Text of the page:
The partitioning of vulnerable people into the deserving and underserving poor is a reflex of capitalism that salves society’s conscience. Various strands of these moral judgements have raged for generations, but since the coalition began their campaign, the demonisation of people on benefits has infiltrated public discourse with a more vicious tone redolent of the workhouse era.
When Iain Duncan Smith took charge of the Department for Work and Pensions (DWP), he gave orders to reduce the benefits bill by any means test necessary. ATOS, a French IT firm, were contracted to perform examinations as part of the renewed Work Capability Assessment, re-defining medical science in order to sanction people. As we now know, thousands of people were sanctioned after being declared fit for work despite being physically and mentally incapable. The legal way to get past such absurd decisions was to make the bureaucratic process as infuriating as possible when claimants appealed. As claim and counterclaim slowly moved its way around the department, often getting ‘lost’ in the process, people’s conditions worsened and thousands died as a result. This is the modern equivalent of drowning a woman to see if she’s a witch whilst not believing in witchcraft.
Every human being, regardless of their political persuasion will have been affected by illness and disability in their lives. David Cameron had a severely disabled son who neither he nor his wife could have looked after without help from carers. Even so, he doesn’t equate his own experiences with other people’s lives. Instead, he displays the symptoms of a careerist sociopath citing his personal interest in disability policy whilst paying millions to ATOS to inflict avoidable misery on people in need of care. Through outsourcing the dirty work to private consultants, the government has been able to wash its bloody hands over what they themselves describe as ‘significant quality failures’. ATOS has become such a toxic brand that Maximus, an American company (with a similar brand), are to be the new assessors given carte blanche to sanction disabled claimants in line with DWP targets.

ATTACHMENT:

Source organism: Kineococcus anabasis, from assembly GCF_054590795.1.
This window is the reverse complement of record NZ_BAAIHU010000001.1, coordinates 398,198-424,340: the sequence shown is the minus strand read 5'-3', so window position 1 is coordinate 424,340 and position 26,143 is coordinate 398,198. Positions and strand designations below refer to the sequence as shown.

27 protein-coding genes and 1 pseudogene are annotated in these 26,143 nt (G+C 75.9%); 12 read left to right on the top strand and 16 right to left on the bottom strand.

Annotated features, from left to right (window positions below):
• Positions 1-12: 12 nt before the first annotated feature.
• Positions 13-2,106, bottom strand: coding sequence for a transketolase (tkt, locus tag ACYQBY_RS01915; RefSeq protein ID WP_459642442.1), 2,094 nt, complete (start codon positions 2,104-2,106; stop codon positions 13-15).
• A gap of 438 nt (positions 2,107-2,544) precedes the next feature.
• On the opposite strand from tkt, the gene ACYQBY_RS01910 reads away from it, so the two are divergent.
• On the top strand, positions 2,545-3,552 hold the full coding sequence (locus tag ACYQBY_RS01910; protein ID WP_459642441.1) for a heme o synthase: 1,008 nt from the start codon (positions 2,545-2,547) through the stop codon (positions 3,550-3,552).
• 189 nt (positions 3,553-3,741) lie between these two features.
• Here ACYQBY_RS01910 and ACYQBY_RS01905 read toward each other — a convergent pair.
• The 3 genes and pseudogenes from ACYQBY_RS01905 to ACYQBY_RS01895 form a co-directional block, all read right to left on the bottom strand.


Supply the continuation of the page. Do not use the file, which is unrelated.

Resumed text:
Flaunting a lack of compassion has become de rigueur in a post Thatcherite society but even for the Tories this is brazen. They have led a shameless campaign against the country’s poorest areas via a tireless, media backed attack on the widely caricatured workshy. In the process they have convinced a large part of the public that they are being ‘firm but fair’. Divide and rule tactics that scapegoat benefit claimants are depressingly familiar to anyone with even a short grasp of history and yet, many of those who buy into the party line have more in common with those they vilify.